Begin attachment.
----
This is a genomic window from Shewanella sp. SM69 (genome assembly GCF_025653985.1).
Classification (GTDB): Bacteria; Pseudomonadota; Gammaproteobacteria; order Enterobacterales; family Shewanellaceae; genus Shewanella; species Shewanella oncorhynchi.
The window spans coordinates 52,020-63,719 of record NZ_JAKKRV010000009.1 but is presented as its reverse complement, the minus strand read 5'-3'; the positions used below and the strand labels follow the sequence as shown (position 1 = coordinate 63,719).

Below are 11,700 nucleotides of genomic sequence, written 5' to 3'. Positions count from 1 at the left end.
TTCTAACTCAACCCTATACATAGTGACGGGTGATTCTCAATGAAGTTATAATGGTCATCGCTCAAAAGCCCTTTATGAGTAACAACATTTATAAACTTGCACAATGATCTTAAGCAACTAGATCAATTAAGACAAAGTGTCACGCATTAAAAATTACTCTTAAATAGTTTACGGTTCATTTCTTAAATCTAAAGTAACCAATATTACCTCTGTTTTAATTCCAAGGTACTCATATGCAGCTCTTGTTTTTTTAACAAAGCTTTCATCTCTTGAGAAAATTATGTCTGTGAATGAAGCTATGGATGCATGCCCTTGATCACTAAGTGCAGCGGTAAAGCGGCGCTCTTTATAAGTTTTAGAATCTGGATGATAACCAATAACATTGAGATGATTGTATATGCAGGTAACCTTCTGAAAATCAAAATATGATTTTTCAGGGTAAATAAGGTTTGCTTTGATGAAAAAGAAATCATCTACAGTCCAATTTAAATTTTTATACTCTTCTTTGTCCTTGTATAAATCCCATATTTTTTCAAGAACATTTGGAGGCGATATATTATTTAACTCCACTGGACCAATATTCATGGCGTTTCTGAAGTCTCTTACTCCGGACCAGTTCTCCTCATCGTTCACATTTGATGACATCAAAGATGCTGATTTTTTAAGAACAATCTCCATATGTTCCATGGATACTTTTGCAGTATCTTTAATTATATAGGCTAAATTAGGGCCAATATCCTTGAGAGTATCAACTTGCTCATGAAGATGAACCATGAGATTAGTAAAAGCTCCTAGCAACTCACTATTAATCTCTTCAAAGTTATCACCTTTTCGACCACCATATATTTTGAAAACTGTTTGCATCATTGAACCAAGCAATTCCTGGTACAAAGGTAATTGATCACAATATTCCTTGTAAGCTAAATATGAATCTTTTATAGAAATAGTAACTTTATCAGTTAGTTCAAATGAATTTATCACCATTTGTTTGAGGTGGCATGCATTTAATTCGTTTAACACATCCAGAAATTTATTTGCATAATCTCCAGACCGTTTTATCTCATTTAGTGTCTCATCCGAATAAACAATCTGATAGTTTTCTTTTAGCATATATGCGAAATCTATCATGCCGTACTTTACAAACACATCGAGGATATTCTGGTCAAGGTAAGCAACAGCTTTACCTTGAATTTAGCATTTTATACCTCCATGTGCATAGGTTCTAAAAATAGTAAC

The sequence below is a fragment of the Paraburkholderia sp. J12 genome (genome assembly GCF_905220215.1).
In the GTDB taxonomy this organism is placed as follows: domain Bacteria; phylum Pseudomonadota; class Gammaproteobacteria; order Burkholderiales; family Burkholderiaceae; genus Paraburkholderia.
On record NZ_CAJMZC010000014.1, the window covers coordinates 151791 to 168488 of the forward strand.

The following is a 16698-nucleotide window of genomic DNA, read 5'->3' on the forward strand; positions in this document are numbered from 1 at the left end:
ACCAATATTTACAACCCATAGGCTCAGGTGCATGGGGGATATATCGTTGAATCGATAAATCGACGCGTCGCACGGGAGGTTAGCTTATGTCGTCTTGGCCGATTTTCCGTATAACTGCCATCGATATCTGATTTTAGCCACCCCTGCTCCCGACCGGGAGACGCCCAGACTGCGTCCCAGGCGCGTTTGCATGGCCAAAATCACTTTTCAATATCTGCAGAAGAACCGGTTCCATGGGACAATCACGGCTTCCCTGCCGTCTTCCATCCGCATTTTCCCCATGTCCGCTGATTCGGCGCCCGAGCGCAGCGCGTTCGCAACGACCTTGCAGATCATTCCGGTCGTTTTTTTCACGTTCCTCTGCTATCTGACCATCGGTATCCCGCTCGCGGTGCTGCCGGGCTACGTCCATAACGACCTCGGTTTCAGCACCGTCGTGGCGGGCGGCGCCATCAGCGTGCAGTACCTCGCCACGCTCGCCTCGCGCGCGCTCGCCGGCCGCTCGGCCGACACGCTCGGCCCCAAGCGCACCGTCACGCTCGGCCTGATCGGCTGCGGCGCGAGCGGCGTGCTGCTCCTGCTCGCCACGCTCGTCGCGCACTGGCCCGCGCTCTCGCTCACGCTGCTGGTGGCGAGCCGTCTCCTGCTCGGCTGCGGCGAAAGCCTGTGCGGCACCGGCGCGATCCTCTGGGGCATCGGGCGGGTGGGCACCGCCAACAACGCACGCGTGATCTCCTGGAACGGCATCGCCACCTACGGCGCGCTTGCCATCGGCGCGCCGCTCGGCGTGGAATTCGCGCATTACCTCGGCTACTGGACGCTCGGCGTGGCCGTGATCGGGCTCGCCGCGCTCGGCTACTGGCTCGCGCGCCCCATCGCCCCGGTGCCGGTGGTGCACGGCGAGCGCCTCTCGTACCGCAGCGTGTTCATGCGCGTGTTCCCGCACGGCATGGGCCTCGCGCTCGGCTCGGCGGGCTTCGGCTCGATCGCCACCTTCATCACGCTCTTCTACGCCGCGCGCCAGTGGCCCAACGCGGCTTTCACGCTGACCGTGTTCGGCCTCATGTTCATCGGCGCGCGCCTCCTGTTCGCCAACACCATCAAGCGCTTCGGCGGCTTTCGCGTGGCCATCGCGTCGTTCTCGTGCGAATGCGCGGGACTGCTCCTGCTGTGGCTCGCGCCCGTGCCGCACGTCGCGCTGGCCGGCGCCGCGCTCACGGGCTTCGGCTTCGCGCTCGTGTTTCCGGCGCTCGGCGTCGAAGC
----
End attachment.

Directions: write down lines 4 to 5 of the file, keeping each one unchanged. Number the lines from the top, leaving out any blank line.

Below are 11,700 nucleotides of genomic sequence, written 5' to 3'. Positions count from 1 at the left end.
TTCTAACTCAACCCTATACATAGTGACGGGTGATTCTCAATGAAGTTATAATGGTCATCGCTCAAAAGCCCTTTATGAGTAACAACATTTATAAACTTGCACAATGATCTTAAGCAACTAGATCAATTAAGACAAAGTGTCACGCATTAAAAATTACTCTTAAATAGTTTACGGTTCATTTCTTAAATCTAAAGTAACCAATATTACCTCTGTTTTAATTCCAAGGTACTCATATGCAGCTCTTGTTTTTTTAACAAAGCTTTCATCTCTTGAGAAAATTATGTCTGTGAATGAAGCTATGGATGCATGCCCTTGATCACTAAGTGCAGCGGTAAAGCGGCGCTCTTTATAAGTTTTAGAATCTGGATGATAACCAATAACATTGAGATGATTGTATATGCAGGTAACCTTCTGAAAATCAAAATATGATTTTTCAGGGTAAATAAGGTTTGCTTTGATGAAAAAGAAATCATCTACAGTCCAATTTAAATTTTTATACTCTTCTTTGTCCTTGTATAAATCCCATATTTTTTCAAGAACATTTGGAGGCGATATATTATTTAACTCCACTGGACCAATATTCATGGCGTTTCTGAAGTCTCTTACTCCGGACCAGTTCTCCTCATCGTTCACATTTGATGACATCAAAGATGCTGATTTTTTAAGAACAATCTCCATATGTTCCATGGATACTTTTGCAGTATCTTTAATTATATAGGCTAAATTAGGGCCAATATCCTTGAGAGTATCAACTTGCTCATGAAGATGAACCATGAGATTAGTAAAAGCTCCTAGCAACTCACTATTAATCTCTTCAAAGTTATCACCTTTTCGACCACCATATATTTTGAAAACTGTTTGCATCATTGAACCAAGCAATTCCTGGTACAAAGGTAATTGATCACAATATTCCTTGTAAGCTAAATATGAATCTTTTATAGAAATAGTAACTTTATCAGTTAGTTCAAATGAATTTATCACCATTTGTTTGAGGTGGCATGCATTTAATTCGTTTAACACATCCAGAAATTTATTTGCATAATCTCCAGACCGTTTTATCTCATTTAGTGTCTCATCCGAATAAACAATCTGATAGTTTTCTTTTAGCATATATGCGAAATCTATCATGCCGTACTTTACAAACACATCGAGGATATTCTGGTCAAGGTAAGCAACAGCTTTACCTTGAATTTAGCATTTTATACCTCCATGTGCATAGGTTCTAAAAATAGTAAC